Sally Mann
[Photographer, b. 1951, Lexington, Virginia, lives in Lexington.]

 Like all photographers, I depend on serendipity, and when you’re photographing children there’s often an abundance of it. I would have an idea of what a photograph would look like and then something would happen—a dog might lumber in and become a critical element. I pray for what might be referred to as the angel of chance. 

Robert Doisneau
[Photographer, b. 1912, Gentilly, Val-de-Marne, France, d. 1994, Montrouge, France.]

 The photographer must be absorbent—like a blotter, allow himself to be permeated by the poetic moment... His technique should be like an animal function... he should act automatically. 

Frederick Sommer
[Photographer, b. 1905, Angri, Italy, d. 1999, Prescott, Arizona.]

 Art and accident are one. Art accepts what it finds.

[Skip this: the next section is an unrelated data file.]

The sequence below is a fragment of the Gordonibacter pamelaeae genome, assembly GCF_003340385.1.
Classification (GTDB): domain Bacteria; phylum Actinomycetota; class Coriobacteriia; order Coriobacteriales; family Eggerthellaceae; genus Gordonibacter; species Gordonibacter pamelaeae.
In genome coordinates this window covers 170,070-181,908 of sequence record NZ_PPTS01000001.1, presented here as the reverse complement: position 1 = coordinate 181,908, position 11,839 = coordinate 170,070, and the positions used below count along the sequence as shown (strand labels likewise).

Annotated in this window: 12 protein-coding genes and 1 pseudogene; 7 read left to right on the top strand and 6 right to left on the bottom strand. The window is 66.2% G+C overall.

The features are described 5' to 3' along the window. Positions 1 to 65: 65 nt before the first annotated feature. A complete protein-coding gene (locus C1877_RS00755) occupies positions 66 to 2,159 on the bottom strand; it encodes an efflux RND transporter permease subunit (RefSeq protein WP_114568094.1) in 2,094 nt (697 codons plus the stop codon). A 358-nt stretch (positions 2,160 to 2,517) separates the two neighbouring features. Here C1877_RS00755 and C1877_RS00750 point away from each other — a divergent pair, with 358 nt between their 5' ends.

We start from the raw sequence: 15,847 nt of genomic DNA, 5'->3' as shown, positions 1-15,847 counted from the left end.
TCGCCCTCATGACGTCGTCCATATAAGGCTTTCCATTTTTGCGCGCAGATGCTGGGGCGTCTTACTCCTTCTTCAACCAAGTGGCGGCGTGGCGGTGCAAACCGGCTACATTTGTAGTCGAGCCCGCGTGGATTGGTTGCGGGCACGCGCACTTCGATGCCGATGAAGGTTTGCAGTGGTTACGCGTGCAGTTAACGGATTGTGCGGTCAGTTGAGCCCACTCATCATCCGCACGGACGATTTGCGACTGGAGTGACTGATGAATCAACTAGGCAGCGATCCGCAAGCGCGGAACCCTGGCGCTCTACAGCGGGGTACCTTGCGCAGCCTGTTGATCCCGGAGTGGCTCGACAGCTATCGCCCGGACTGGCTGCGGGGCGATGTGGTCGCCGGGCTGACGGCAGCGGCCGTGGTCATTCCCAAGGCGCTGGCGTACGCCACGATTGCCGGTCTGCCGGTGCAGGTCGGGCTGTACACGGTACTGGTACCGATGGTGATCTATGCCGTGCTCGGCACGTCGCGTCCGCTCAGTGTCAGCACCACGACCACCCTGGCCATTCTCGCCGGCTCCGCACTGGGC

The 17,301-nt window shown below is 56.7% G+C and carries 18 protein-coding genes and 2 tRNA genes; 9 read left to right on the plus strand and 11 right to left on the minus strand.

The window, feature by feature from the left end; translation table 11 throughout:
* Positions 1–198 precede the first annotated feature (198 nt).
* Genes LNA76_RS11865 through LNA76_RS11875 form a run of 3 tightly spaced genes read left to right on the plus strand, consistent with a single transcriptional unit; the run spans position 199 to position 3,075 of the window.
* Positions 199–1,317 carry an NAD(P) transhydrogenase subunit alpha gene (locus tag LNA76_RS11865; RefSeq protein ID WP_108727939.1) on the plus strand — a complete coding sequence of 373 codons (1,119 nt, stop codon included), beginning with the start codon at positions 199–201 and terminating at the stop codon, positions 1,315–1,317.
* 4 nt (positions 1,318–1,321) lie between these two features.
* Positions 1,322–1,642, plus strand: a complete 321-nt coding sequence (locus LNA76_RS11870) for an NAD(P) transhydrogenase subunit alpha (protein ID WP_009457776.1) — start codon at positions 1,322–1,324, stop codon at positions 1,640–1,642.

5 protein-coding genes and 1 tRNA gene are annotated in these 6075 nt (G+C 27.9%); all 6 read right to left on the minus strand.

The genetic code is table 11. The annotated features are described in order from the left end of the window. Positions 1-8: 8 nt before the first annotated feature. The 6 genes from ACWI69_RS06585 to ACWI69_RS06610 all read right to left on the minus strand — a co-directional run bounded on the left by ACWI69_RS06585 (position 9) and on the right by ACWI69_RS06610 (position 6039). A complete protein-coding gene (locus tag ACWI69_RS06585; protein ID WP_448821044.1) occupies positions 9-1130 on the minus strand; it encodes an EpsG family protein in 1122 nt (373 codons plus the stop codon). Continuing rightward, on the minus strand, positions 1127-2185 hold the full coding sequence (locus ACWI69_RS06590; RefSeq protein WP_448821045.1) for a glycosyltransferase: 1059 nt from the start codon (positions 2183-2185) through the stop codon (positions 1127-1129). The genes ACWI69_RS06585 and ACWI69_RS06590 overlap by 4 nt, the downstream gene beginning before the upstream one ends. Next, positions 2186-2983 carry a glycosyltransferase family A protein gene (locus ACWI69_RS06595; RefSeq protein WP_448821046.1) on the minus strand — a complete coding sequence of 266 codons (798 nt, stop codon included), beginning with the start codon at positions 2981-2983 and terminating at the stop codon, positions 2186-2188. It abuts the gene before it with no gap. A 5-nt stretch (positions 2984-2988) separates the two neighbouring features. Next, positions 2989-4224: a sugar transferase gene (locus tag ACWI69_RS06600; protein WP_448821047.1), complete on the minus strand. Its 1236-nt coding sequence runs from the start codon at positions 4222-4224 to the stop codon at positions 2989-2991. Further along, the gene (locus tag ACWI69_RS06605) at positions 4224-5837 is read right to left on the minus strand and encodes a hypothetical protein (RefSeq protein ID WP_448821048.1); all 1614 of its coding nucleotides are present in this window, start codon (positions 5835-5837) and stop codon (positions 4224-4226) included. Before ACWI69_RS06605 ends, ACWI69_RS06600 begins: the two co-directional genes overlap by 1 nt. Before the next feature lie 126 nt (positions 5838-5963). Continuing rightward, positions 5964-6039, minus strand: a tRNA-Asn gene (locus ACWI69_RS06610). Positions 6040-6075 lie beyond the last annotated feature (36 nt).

Nan Goldin
[Photographer, b. 1953, Washington, D.C., lives in New York and Paris.]

 When you set up pictures you’re not at any risk. Reality involves chance and risk and diving for pearls. 

Harold Edgerton
[Scientist, inventor, and photographer, b. 1903, Fremont, Nebraska, d. 1990, Cambridge, Massachusetts.]

 In many ways, unexpected results are what have most inspired my photography. 

Matthew Brady
[Photographer, b. 1823, Warren County, New York, d. 1896, New York.]

 Results are uncertain even among the more experienced photographers. 

Gabriel Orozco
[Artist, b. 1962, Jalapa, Veracruz, Mexico, lives in New York, Paris, and Mexico City.]

 We normally consider stability to be the constant in life and accidents to be the exception, but it’s exactly the opposite. In reality, the accident is the rule and stability is the exception. 

Daido Moriyama
[Photographer, b. 1938, Ikeda-cho, Osaka, Japan, lives in Tokyo.]

 I brush aside words and ideas, and focus on photography as a means of expressing a message that is both psychological and phenomenological. Without that framework, my approach is very simple—there is no artistry. I just shoot freely. For example, most of my snapshots I take from a moving car, or while running, without the finder, and in those instances one might say that I’m taking the pictures more with my body than with my eyes. 
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